As you would expect from the quirky and strong-minded Hugh Fearnley-Whittingstall, The River Cottage Meat Book
is a quirky and strong-minded book. This arm-straining volume (weighing in at an impressive and well illustrated 543 pages) is quite the most ambitious volume yet by an author who absolutely refuses to be categorised. Is he a cookery writer? An expert on the sociology and history of food? An eccentric TV personality? Actually, of course, he's all three (and more); and all of his various skills find expression in this, his magnum opus.
The first intriguing question that The River Cottage Meat Book inspires is: what is the author's agenda? The book has so many aims it's difficult to know where to begin. First of all, this is a definitive guide to the preparation and cooking of meat, in all its various forms. Fearnley-Whittingstall deals (in assiduous detail) with such topics as roasting, grilling and preserving everything from turkey to trotters, in a variety of recipes that he obviously knows and loves. But there is far more to the book than this--fascinating sections on the many different types of meat (lamb, pork and so on) are crammed with information on the different cuts of meat and what they should be used for.
But as someone who raises and utilises his own livestock at the River Cottage, Fearnley-Whittingstall is clearly passionate about the welfare of animals bred for food, and provides some unpalatable information on widespread misdemeanours in these areas. If nothing else, this book will persuade you that it's a good idea to buy your meat from butchers who are equally passionate about these issues, or even direct from reputable farms. The concept makes sound ideological sense, but also ensures that your meat dishes will have an unrivalled depth of flavour. --Barry Forshaw
Unflinching respect for the animal and commitment to the truth sets Fearnley-Whittingstall apart from the rest of the food-writing mob. This is the most honest cookbook I have found, reeking with helpful, hands-on wisdom. It is everything it should be and more ... deliciously funny, well written and neither macho nor sanctimonious. If you eat meat, you will buy, prepare and cook it better having read this book. (Jill Dupleix, The Times)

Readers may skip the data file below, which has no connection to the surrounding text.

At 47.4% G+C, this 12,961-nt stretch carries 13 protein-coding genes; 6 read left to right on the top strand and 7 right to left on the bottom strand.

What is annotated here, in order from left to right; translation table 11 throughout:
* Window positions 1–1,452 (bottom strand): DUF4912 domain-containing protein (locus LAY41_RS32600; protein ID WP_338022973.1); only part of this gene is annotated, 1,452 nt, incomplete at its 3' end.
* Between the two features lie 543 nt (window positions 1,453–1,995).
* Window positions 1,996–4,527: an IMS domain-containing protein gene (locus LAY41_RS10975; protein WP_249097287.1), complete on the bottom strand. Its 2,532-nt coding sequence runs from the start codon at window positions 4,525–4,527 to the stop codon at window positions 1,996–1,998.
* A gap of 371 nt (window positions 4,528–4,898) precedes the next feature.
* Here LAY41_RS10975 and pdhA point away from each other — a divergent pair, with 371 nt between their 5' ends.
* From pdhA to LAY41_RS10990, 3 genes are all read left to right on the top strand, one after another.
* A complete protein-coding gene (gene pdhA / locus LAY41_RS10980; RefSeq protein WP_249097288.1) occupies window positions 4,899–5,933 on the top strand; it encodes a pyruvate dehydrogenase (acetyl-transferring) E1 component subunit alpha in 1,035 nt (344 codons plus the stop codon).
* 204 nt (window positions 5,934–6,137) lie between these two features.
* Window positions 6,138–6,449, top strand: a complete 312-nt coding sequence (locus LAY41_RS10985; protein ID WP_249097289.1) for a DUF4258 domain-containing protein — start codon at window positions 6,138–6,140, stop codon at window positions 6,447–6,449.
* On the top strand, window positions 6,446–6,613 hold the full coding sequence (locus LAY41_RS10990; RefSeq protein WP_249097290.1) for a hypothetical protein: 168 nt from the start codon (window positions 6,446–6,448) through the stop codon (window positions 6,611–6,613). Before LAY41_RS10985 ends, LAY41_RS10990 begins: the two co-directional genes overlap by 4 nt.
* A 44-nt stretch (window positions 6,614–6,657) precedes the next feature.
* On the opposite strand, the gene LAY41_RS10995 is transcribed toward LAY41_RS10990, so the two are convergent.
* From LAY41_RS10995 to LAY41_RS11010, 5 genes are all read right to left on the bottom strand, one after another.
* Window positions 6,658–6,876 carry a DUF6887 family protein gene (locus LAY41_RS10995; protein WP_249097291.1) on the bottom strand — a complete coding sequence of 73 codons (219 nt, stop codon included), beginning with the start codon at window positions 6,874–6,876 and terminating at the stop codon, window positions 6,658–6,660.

Thumpingly enormous, extremely good, and manages to be at once a recipe collection, a series of tutorials on the principles of cooking, a directory of organic suppliers, a philosophical essay, a timely report on the state of intensive farming and a forceful polemic (Sam Leith, Daily Telegraph)
The sheer wealth of information is amazing and it is truly one of the most informative and passionate books you will ever read on the subject. It should be bought by every meat-eating household, as well as every butcher and supermarket manager throughout the land (Martin Koerner, Waterstones Books Quarterly)
I have been unable to put it down ... I urge all meat lovers to go and buy it. It is excellent (Mervyn Hancock, Western Daily Press)
Carefully researched, revelatory and powerful... The technical bits of the book are especially good and equip you with an understanding that is all too often absent from celebrity chef offerings ... delivered with lively writing and endearingly corny puns (Felicity Lawrence, Guardian)
A tome as heavy as a newborn piglet ... brave and deeply challenging stuff... a refreshing and triumphant antidote to dumbed-down recipe writing... positively incendiary (Joanna Blythman, Sunday Herald)
The solitary TV regular who can write a decent cookbook ... the enthusiastic carnivore will relish all 550 pages (Christopher Hirst, The Independent)
The best new book of the year without a shadow of a doubt, a serious treatise, a meat cookery bible and a supremely appetising recipe collection. Fearnley-Whittingstall is our most important and eloquent food writer today. His finger is always on the pulse. He tells it as it is without pulling punches and without wagging a moralising finger. This is the work of a thoughtful and caring omnivore. Everyone who eats meat should have a copy, and some who have stopped eating meat may find reasons in it to reconsider meat-eating in a fresh light (Philippa Davenport, Financial Times)